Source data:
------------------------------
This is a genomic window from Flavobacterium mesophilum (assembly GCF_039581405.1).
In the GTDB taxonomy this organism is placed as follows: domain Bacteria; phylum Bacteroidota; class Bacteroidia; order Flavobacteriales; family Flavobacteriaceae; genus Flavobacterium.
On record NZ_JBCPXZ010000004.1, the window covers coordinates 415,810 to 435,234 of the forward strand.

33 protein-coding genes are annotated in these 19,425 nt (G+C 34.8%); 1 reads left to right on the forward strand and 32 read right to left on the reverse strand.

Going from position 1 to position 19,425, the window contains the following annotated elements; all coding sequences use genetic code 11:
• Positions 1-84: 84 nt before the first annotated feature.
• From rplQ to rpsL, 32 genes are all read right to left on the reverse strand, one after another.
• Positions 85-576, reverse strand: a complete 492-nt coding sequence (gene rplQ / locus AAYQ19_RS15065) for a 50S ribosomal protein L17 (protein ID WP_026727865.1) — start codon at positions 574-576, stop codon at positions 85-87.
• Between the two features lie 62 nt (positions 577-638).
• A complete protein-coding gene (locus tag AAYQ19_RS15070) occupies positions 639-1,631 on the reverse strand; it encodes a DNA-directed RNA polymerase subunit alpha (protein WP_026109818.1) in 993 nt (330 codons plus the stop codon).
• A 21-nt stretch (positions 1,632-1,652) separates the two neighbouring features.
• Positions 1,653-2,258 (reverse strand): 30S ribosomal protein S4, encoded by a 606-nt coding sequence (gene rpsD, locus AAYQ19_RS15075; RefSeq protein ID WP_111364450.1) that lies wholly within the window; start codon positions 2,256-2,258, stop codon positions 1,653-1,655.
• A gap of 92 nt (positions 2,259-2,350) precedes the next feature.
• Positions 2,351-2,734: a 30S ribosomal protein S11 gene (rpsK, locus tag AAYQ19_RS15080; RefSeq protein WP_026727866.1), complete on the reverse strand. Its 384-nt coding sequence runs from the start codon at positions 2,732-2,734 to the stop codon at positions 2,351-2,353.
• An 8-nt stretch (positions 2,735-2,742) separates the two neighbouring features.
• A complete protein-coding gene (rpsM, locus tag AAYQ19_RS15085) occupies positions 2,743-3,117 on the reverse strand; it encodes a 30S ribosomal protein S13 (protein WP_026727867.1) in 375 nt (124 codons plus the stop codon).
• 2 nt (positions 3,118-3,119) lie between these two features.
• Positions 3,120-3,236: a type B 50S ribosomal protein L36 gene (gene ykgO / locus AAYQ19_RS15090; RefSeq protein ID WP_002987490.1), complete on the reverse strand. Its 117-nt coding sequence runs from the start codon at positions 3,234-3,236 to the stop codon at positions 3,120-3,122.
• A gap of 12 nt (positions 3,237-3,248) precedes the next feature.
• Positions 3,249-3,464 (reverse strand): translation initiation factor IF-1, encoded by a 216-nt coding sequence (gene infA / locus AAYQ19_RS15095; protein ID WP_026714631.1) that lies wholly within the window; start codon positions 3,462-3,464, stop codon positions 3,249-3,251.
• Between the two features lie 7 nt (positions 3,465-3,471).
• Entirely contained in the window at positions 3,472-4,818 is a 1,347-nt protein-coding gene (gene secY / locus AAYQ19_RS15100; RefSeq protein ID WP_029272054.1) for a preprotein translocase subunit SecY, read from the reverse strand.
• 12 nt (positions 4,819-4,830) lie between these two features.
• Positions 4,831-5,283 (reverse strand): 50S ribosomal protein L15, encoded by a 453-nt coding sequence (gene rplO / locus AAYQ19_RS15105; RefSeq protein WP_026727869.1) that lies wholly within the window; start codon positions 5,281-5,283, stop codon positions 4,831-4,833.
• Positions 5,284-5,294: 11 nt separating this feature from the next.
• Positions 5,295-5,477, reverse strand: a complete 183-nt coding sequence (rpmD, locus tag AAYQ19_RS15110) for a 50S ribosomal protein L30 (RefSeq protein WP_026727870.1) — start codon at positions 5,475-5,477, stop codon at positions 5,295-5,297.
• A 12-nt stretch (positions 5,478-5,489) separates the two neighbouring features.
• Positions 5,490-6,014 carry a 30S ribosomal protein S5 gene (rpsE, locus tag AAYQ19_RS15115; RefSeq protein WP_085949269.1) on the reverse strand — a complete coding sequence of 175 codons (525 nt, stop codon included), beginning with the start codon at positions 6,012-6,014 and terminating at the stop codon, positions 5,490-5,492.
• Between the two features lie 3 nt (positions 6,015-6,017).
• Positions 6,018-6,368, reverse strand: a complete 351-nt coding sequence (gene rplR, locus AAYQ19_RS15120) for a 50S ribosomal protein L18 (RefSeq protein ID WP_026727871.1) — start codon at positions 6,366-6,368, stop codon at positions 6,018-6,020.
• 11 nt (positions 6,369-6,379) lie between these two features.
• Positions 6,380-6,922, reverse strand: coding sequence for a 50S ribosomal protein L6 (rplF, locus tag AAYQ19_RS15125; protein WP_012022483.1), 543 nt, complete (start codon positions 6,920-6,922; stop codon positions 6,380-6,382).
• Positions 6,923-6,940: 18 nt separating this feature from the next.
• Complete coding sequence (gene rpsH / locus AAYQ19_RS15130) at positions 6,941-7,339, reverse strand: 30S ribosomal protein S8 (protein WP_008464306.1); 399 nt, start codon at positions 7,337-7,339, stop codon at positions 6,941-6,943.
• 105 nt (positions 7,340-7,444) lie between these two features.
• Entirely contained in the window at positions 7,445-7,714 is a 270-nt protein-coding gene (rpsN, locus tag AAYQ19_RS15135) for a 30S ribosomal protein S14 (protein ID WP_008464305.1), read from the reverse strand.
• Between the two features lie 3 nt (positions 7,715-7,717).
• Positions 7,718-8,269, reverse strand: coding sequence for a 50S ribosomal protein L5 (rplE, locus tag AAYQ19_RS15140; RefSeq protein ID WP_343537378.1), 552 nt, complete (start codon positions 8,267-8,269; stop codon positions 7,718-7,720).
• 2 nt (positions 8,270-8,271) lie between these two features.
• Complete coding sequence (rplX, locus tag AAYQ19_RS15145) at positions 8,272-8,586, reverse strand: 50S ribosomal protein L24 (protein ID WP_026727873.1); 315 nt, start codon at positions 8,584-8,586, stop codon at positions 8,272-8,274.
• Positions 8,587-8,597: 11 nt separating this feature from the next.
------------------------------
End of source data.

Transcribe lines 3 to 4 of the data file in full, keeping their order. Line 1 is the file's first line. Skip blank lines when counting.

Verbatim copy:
On record NZ_JBCPXZ010000004.1, the window covers coordinates 415,810 to 435,234 of the forward strand.

33 protein-coding genes are annotated in these 19,425 nt (G+C 34.8%); 1 reads left to right on the forward strand and 32 read right to left on the reverse strand.